Human astrocyte progenitors and immature astrocytes, created from induced pluripotent stem cells, form an “astrosphere” inside a Petri dish. Image courtesy of the University of Wisconsin-Madison. 
A star (cell) is born
Astrocytes are star-shaped (the name derives from the Greek words for star and cell) glial cells. They are the most abundant cell type in the human brain, and for good reason: They have a lot of jobs, from providing biochemical support of the endothelial cells that form the blood-brain barrier to delivering nutrients to nervous system tissue to helping repair the spinal cord after traumatic injury.
Neurons attract most of the attention, but researchers are increasingly investigating the roles and potential of astrocytes in treating a host of neurological harms and diseases.
For example, a CIRM-supported “disease team” of scientists at UC San Diego School of Medicine and the Salk Institute for Biological Studies is investigating the possibility of transplanting healthy astrocytes derived from stem cells into patients suffering from amytrophic lateral sclerosis or Lou Gehrig’s disease. The work is based, in part, upon encouraging findings in an ALS mouse model, conducted by Don Cleveland, PhD, and colleagues.
More recently, UC Davis scientists underscored the potential therapeutic value of astrocytes, reporting in the journal Nature Communications that the cells’ “calm” nature may make them best suited for some future stem cell-based neurological therapies.
“Astrocytes are often considered just ‘housekeeping’ cells because of their supportive roles to neurons, but they’re actually much more sophisticated,” said study co-author Wenbin Deng in a news release. 
“They are critical to several brain functions and are believed to protect neurons from injury and death. They are not excitable cells like neurons and are easier to harness. We wanted to explore their potential in treating neurological disorders, beginning with stroke.”
Of course, success is neither guaranteed nor looming, but if it happens, astrocytes will have a starring role.

Human astrocyte progenitors and immature astrocytes, created from induced pluripotent stem cells, form an “astrosphere” inside a Petri dish. Image courtesy of the University of Wisconsin-Madison.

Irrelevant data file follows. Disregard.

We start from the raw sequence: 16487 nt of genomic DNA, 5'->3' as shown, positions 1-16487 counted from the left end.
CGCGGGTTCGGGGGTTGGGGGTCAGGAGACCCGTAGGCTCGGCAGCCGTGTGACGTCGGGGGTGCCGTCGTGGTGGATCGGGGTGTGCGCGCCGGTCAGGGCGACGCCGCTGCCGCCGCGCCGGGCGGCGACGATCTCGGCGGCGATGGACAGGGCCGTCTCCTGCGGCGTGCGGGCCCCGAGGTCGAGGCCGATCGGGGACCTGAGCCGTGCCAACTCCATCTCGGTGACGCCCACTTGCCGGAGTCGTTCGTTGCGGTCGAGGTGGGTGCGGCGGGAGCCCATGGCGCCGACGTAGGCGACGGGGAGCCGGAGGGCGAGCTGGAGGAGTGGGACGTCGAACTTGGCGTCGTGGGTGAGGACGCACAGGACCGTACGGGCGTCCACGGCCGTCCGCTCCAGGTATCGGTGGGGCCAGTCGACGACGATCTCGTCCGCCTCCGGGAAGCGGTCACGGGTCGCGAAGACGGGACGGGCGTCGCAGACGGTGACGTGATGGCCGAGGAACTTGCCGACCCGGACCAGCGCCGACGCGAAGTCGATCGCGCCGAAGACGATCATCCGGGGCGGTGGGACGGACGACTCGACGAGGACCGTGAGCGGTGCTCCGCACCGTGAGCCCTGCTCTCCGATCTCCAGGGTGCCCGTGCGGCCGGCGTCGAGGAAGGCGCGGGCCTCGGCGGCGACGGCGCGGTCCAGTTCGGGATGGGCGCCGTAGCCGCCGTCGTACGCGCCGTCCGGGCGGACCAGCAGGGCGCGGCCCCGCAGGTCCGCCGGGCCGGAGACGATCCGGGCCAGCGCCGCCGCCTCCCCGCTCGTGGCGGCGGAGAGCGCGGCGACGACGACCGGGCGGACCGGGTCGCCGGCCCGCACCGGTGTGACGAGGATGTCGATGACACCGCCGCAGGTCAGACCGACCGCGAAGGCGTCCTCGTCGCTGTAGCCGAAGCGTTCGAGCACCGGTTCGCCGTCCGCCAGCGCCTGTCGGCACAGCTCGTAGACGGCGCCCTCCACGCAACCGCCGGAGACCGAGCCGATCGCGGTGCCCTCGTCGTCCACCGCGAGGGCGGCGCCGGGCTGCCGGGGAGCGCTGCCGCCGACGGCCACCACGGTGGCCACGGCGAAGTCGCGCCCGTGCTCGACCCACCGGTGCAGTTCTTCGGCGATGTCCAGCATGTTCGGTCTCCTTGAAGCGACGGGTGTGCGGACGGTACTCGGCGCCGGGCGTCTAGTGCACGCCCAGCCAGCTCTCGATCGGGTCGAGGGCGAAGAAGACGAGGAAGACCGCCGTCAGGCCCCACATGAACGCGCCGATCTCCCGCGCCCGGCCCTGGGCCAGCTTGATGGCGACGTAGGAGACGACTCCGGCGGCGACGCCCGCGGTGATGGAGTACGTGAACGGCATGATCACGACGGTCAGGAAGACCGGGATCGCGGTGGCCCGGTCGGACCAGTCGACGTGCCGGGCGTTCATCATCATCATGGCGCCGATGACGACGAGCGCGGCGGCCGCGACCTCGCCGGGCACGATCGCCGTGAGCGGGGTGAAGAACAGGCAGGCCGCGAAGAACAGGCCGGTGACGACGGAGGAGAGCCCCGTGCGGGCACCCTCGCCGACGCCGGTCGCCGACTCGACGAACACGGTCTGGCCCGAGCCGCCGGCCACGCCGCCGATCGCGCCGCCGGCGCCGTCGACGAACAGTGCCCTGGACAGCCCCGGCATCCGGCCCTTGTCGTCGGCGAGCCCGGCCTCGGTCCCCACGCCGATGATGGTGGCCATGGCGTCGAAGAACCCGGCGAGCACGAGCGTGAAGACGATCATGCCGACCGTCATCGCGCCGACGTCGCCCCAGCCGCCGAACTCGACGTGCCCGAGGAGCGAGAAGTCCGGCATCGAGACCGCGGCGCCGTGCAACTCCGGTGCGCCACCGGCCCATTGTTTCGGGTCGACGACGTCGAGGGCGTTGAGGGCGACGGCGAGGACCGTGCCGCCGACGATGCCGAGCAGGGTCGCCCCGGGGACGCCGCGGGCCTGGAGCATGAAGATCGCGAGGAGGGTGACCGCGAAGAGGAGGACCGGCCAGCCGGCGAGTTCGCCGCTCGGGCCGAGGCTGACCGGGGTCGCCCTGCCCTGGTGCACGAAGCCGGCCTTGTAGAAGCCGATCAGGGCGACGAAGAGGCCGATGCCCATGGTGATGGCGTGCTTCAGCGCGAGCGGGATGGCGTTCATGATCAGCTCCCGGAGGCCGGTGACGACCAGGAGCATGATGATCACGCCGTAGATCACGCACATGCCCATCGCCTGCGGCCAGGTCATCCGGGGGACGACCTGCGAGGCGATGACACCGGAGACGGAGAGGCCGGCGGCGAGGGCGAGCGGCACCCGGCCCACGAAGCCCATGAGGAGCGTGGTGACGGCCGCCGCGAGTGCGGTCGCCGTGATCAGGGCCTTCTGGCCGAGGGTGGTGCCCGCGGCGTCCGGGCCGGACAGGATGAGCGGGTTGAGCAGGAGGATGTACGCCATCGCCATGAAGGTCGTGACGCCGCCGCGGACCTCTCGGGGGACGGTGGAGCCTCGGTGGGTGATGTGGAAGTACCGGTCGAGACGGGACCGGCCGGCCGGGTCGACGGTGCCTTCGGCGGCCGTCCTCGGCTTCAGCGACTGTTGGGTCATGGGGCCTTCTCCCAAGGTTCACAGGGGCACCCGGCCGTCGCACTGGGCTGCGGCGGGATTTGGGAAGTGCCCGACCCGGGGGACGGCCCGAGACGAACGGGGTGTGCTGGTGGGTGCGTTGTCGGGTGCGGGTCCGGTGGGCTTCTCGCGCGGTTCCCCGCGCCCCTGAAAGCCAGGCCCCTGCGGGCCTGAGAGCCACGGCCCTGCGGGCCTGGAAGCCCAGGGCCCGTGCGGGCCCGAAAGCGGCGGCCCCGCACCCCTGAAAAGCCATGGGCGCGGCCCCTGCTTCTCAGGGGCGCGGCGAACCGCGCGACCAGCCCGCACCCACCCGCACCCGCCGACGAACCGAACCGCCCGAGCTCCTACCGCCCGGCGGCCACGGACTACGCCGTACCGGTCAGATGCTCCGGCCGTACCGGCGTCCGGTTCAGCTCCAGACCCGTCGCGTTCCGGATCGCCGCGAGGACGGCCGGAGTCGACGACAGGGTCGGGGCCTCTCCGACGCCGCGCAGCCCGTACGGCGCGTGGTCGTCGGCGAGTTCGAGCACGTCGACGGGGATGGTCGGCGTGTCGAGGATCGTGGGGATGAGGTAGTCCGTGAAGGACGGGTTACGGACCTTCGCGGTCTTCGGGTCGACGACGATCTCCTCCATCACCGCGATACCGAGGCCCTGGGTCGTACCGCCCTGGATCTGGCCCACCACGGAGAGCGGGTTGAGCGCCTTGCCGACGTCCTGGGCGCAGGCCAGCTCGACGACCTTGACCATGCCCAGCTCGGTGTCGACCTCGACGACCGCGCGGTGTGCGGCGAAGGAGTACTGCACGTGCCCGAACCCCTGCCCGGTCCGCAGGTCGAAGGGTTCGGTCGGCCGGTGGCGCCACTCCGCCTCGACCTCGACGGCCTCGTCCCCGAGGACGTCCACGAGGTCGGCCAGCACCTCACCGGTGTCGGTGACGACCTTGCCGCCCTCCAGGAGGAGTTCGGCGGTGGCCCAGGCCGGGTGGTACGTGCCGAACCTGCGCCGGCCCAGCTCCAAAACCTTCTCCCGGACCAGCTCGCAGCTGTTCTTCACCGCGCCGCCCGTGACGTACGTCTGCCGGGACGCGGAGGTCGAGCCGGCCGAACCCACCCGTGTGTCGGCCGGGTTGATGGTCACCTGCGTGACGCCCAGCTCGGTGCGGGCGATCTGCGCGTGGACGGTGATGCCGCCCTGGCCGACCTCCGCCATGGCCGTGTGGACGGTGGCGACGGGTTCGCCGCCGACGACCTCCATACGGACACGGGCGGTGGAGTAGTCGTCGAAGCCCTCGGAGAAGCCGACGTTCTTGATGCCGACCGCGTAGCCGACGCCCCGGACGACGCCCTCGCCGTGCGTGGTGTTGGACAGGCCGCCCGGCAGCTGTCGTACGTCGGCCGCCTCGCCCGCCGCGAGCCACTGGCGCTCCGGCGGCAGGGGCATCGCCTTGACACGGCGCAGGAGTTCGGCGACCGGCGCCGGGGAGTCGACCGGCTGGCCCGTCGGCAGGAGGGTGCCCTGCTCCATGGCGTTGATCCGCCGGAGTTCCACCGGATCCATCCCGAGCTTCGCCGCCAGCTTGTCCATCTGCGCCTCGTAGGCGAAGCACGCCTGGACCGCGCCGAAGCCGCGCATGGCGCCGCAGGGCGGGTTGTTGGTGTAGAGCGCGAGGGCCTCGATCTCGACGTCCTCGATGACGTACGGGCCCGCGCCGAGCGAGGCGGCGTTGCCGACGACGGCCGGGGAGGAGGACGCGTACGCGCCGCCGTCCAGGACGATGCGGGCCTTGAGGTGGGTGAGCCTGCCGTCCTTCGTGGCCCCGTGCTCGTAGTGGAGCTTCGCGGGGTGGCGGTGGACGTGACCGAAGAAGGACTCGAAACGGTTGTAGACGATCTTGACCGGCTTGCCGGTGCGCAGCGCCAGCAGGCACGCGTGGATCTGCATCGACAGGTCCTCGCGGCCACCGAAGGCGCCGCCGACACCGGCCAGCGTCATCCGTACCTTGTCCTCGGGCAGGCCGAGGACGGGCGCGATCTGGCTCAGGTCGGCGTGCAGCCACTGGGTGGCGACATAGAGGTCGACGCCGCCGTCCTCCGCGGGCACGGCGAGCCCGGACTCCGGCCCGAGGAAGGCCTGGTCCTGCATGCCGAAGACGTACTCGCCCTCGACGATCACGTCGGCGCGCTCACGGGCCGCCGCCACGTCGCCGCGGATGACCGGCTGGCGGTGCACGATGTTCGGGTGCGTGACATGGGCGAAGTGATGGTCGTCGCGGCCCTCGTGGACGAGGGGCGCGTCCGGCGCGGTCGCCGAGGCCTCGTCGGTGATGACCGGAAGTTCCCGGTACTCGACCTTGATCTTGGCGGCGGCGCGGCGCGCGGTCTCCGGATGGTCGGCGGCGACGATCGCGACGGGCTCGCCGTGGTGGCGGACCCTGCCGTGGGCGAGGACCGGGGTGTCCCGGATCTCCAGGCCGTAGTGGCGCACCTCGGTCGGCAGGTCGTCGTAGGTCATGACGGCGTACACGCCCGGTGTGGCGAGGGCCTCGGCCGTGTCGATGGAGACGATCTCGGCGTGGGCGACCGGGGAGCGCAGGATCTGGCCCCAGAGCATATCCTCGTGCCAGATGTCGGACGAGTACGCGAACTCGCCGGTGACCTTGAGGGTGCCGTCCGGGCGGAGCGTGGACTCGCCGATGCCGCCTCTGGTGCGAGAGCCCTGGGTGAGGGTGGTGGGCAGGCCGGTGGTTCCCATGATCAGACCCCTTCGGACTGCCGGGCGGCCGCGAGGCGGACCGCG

A star (cell) is born

Astrocytes are star-shaped (the name derives from the Greek words for star and cell) glial cells. They are the most abundant cell type in the human brain, and for good reason: They have a lot of jobs, from providing biochemical support of the endothelial cells that form the blood-brain barrier to delivering nutrients to nervous system tissue to helping repair the spinal cord after traumatic injury.

Neurons attract most of the attention, but researchers are increasingly investigating the roles and potential of astrocytes in treating a host of neurological harms and diseases.

For example, a CIRM-supported “disease team” of scientists at UC San Diego School of Medicine and the Salk Institute for Biological Studies is investigating the possibility of transplanting healthy astrocytes derived from stem cells into patients suffering from amytrophic lateral sclerosis or Lou Gehrig’s disease. The work is based, in part, upon encouraging findings in an ALS mouse model, conducted by Don Cleveland, PhD, and colleagues.

More recently, UC Davis scientists underscored the potential therapeutic value of astrocytes, reporting in the journal Nature Communications that the cells’ “calm” nature may make them best suited for some future stem cell-based neurological therapies.

“Astrocytes are often considered just ‘housekeeping’ cells because of their supportive roles to neurons, but they’re actually much more sophisticated,” said study co-author Wenbin Deng in a news release

“They are critical to several brain functions and are believed to protect neurons from injury and death. They are not excitable cells like neurons and are easier to harness. We wanted to explore their potential in treating neurological disorders, beginning with stroke.”

Of course, success is neither guaranteed nor looming, but if it happens, astrocytes will have a starring role.

Notes

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    Soaring through the astrosphere This stunning image was made right here at UW-Madison in 2011 in the lab of...
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